The Tudor period was a truly iconic period in Britain’s past and if you have any kind of interest in history then this route is well worth strolling through.
Tudor London self-guided walking tour
Enjoy a Route From Your Own Home!
For every traveller, there are times when life conspires to keep us at home. Perhaps we’re saving money for our next big adventure, perhaps work or college keeps us tied up. Whatever the reason, there plenty of times when we can only look at the places we want to visit and dream. So how great is it when you find a route that lets you sample some of its delights from your own living room?
Enter Solange Berchemin’s tour of Trinity Buoy Wharf.
This route is a dream, taking in street art, modern architecture in the form of Container City and food thrown into the bargain. But the stand out point of this route has to be the Longplayer.
The Longplayer is one of those wonderful artistic visions that is as daring and broad in its scope as it is brilliant in its simplicity. Installed in London’s only Lighthouse, are 234 Tibetan bowls playing six short pieces of music. Each time the longplayer begins a new loop of these musical numbers the bowls are played in a different way, subtle differences allowed to enter the tune. To play all the possible variations and iterations the bowls can produce will take 1000 years to complete. It is a project of great vision and none of us will be around to see the Longplayer chime its final note.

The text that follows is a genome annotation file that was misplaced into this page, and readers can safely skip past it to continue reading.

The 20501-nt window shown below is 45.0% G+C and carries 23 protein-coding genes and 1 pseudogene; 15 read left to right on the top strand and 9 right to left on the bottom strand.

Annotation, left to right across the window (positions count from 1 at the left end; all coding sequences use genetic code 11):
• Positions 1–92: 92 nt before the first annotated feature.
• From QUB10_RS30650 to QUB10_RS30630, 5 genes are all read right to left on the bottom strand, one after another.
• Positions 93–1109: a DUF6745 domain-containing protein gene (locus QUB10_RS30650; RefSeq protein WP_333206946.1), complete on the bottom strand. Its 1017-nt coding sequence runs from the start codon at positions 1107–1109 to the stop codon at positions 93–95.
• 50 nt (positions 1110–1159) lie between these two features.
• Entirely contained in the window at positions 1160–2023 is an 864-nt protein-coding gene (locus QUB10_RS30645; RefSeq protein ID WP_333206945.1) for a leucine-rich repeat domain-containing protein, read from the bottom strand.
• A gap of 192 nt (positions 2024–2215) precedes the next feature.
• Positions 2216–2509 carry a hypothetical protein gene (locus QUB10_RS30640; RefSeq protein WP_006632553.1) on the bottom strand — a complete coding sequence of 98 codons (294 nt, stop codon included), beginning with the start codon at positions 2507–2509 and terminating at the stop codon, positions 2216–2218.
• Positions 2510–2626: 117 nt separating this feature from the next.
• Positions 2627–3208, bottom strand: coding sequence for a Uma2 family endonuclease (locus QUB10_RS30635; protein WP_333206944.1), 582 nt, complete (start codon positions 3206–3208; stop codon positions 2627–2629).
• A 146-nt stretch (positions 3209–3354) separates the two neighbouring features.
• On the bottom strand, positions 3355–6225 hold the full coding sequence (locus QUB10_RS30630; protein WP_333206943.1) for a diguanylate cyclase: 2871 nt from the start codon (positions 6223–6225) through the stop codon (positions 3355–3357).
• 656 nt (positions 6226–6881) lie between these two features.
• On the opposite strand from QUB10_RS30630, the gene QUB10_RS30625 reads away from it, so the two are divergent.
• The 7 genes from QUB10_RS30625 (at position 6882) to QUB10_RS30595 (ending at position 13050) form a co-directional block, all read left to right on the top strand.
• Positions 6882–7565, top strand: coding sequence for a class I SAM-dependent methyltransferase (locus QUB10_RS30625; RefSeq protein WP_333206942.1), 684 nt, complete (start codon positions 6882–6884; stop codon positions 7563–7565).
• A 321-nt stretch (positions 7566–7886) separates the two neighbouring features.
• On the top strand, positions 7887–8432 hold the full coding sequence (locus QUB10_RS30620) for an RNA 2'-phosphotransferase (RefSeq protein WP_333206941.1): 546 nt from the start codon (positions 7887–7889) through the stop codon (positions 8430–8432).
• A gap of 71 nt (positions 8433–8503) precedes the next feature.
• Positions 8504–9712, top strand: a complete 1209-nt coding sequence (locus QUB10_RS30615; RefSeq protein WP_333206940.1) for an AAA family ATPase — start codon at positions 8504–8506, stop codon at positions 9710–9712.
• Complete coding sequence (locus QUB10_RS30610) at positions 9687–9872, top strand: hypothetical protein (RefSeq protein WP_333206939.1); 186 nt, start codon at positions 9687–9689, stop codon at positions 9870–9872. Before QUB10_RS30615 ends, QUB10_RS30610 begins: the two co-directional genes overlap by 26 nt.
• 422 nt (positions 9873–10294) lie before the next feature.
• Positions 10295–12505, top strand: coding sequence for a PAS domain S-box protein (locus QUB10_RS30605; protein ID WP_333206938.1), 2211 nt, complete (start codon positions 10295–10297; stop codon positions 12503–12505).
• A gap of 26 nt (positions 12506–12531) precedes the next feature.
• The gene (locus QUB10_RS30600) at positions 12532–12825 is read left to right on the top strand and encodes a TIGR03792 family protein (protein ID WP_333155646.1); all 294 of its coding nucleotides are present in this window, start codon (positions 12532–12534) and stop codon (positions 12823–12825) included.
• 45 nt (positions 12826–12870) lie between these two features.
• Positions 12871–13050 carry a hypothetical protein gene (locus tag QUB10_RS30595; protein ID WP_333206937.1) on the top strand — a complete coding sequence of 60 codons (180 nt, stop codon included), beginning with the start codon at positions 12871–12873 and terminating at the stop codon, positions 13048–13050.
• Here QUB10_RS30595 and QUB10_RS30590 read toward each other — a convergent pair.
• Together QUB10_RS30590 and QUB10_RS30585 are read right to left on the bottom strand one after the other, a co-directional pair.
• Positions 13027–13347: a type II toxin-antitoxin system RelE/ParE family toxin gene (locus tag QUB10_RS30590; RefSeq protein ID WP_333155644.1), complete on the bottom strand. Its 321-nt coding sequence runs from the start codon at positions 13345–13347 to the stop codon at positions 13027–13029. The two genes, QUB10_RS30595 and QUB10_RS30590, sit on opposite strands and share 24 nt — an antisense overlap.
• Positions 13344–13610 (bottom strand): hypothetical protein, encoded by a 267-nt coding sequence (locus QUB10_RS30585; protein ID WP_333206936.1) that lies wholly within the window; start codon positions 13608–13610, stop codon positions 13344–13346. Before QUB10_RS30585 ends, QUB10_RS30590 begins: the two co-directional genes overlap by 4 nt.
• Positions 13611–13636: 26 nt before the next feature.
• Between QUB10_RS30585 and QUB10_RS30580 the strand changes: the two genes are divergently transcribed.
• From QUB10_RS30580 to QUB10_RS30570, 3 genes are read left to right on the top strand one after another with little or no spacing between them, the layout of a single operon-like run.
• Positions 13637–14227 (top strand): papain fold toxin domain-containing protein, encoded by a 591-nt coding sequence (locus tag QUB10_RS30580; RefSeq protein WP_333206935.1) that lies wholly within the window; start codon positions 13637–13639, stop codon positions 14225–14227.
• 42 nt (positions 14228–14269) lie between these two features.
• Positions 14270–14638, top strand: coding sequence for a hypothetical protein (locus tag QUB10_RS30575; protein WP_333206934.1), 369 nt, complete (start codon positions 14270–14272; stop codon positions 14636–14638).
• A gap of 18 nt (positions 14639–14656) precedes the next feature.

As of April 26, 2018, the Longplayer has been playing for 18 years 115 days, meaning we get to enjoy its subtle and soothing chimes for another 982 years to come. With this in mind, if you want to see the Longplayer in action, you don’t have to worry about missing the show.
However, the best thing about the Longplayer is that you do not even have to go to Trinity Buoy Wharf to enjoy it. You can also listen to a live stream online at longplayer.org. It is wonderful to listen to and a great aide to work. Even if Tibetan bowls aren’t your kind of thing, I recommend you check out the live stream just experience the Longplayer. It is an exciting and bold musical experiment and who knows, maybe in 982 years’ time, some future descendant of your own might get to listen to the closing stages of the performance.